Long-Term Evolution-M2M (LTE-M) is the latest generation of 4.5G technology. A narrow-band LTE derivative oriented to IoT, LTE-M provides up to one hundred times the coverage area and more than one thousand times the connection capacity, at one-tenth the power consumption. Requiring only 200 kHz of allocated spectrum and re-using existing network resources, LTE-M addresses the practical problems of energy enterprises such as wide distribution areas and large numbers of low cost, intelligent terminals. A 2015 LTE-M pilot project with China Unicom Network Technology Research Institute successfully tested smart parking services in Shanghai.

Huawei provides an open, unified IoT Operating System (OS) that enables its partners to drive industry standardization. Officially released at the Huawei Network Congress in May 2015, at 10 KB, LiteOS is the most lightweight IoT OS available. LiteOS supports zero configuration, auto-discovery, and auto-networking — and can be widely applied to intelligent sensors and terminals in home and industry. Like the Android OS for mobile smart phones, LiteOS is open to all developers to simplify and accelerate smart hardware development.

The Future of Energy Internet

The ultimate goal of Energy Internet is to integrate global energy solutions with the capability to deliver a broad range of services. For electric power enterprises, Energy Internet can produce valuable Big Data results based on energy and consumption as follows:

  • Collect the running data of every component in an electric power system to monitor the real-time status of equipment and components.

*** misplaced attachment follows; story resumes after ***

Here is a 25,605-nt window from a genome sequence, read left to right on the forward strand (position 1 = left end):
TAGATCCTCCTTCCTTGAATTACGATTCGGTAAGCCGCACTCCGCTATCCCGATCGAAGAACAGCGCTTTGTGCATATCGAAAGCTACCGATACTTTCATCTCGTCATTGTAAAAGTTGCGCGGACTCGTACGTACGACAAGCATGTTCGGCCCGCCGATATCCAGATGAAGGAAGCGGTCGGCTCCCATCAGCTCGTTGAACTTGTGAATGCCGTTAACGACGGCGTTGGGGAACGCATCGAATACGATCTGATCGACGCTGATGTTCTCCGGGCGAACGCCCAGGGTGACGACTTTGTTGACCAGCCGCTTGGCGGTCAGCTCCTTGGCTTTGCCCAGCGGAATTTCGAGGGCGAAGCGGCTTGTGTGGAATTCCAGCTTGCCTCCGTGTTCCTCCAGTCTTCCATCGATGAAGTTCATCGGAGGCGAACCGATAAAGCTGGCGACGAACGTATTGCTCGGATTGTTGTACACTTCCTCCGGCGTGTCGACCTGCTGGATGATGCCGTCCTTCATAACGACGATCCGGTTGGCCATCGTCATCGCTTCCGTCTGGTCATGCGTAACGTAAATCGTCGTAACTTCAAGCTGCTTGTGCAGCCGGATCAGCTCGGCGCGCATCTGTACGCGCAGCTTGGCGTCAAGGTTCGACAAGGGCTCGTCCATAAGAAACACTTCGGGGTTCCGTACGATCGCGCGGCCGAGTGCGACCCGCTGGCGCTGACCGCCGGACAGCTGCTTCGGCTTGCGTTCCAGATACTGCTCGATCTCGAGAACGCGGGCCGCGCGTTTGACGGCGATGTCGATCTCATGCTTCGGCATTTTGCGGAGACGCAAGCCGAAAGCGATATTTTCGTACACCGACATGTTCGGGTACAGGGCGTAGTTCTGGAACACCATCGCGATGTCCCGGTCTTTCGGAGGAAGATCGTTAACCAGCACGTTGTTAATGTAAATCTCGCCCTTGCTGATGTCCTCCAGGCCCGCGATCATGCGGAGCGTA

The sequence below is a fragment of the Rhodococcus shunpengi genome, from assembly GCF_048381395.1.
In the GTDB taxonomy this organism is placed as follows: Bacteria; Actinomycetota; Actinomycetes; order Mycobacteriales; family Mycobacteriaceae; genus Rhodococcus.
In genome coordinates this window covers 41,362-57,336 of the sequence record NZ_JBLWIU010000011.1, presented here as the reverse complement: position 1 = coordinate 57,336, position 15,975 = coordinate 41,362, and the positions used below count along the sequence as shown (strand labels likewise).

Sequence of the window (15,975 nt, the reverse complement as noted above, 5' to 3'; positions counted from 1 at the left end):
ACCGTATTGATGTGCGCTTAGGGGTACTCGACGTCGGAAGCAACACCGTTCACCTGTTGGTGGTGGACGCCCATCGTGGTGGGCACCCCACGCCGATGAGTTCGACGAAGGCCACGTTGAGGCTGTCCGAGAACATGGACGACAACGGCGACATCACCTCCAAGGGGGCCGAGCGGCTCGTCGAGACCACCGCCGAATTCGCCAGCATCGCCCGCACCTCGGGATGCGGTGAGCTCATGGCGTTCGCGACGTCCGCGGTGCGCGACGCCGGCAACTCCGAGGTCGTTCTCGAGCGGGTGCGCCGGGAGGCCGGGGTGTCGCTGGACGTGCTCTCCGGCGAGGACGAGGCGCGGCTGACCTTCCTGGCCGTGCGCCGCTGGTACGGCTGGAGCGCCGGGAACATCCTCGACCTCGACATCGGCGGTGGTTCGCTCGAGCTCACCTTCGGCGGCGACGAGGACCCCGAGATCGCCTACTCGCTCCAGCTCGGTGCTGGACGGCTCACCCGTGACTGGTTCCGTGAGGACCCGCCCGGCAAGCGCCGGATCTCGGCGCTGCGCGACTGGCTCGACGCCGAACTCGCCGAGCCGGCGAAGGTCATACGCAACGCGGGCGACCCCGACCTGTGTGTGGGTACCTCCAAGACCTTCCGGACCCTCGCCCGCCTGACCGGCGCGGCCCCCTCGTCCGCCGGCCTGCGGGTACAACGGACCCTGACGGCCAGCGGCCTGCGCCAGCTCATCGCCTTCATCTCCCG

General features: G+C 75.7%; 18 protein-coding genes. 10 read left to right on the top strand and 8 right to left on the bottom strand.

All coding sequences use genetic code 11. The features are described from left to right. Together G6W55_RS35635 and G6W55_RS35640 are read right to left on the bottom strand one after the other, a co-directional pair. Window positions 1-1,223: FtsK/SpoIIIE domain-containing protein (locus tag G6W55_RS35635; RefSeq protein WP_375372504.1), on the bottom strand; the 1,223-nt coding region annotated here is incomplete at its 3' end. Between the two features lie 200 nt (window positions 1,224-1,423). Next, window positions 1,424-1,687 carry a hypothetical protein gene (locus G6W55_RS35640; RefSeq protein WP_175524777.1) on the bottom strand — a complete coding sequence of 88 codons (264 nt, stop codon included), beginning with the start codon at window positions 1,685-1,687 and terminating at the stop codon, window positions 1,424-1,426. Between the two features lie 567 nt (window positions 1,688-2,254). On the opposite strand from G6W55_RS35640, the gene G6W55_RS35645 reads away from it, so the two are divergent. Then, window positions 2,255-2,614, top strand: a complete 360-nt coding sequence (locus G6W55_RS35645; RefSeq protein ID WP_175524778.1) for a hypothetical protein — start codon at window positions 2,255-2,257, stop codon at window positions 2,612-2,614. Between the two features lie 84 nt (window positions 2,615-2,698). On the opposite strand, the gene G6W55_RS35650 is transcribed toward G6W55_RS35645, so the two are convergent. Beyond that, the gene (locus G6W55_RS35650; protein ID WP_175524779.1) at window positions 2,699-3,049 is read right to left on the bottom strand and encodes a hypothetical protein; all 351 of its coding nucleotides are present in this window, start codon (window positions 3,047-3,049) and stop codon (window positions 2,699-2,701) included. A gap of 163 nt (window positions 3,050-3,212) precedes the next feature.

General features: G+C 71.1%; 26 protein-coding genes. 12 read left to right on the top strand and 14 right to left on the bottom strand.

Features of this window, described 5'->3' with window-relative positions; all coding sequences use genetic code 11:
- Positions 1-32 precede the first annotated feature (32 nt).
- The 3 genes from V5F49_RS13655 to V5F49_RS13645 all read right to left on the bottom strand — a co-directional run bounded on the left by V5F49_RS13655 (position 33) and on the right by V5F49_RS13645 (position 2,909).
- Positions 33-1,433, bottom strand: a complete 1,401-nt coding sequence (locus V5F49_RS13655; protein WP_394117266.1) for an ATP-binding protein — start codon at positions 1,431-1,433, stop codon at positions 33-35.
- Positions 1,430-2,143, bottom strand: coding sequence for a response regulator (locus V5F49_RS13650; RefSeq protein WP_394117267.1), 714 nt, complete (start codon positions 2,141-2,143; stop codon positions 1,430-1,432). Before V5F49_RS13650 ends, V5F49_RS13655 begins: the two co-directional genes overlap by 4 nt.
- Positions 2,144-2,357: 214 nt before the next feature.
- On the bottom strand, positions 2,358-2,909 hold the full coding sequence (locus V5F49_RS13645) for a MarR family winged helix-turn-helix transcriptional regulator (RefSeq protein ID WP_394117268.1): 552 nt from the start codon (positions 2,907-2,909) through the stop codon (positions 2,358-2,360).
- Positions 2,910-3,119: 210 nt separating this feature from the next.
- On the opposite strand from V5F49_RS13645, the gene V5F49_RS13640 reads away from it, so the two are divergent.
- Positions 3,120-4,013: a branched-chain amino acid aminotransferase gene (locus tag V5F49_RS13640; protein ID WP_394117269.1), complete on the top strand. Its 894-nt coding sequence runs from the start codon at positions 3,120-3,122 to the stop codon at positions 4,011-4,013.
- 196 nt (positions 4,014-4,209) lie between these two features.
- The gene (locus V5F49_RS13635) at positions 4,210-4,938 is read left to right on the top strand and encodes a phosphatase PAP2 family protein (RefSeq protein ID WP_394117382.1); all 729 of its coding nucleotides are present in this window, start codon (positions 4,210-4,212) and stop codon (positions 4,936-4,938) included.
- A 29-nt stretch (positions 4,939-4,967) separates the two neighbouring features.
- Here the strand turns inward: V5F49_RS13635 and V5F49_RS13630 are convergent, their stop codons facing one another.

• Analyze the growth trends for increasing high-voltage loads.
  • Report consumer use-habits to promote moderation in power consumption.

For consumer services, Energy Internet is commonly associated with smart homes. Smart homes meaning that each family is its own network gateway within the Energy Internet, through which is connected solar micro-grids, electric vehicles, refrigerators, air-conditioners, and all manner of everything big and small. Each Energy Internet unit will maintain its balance with the regional power grid through intelligent adjustments based on supply and demand.

It can be predicted that, as the Energy Internet develops, the efficiency of transporting electricity transmissions from generators and consumers will significantly improve. Energy Internet will eventually reach consumers in the form of home energy management and smart communities not covered by the Industrial Internet. Consumer Energy Internet can be expected to foster broadest possible range of innovative business models.

Huawei has come to realize that a fully connected grid lays the foundation for Energy Internet. With optimizations in areas such as Big Data, cloud computing, agile networks, and intelligent chips, ICT technologies are positioned to continue generating unexpected benefits for the energy industry.

By Youshi Xu

General Manager, Electric Power Solutions Department, Huawei Enterprise Business Group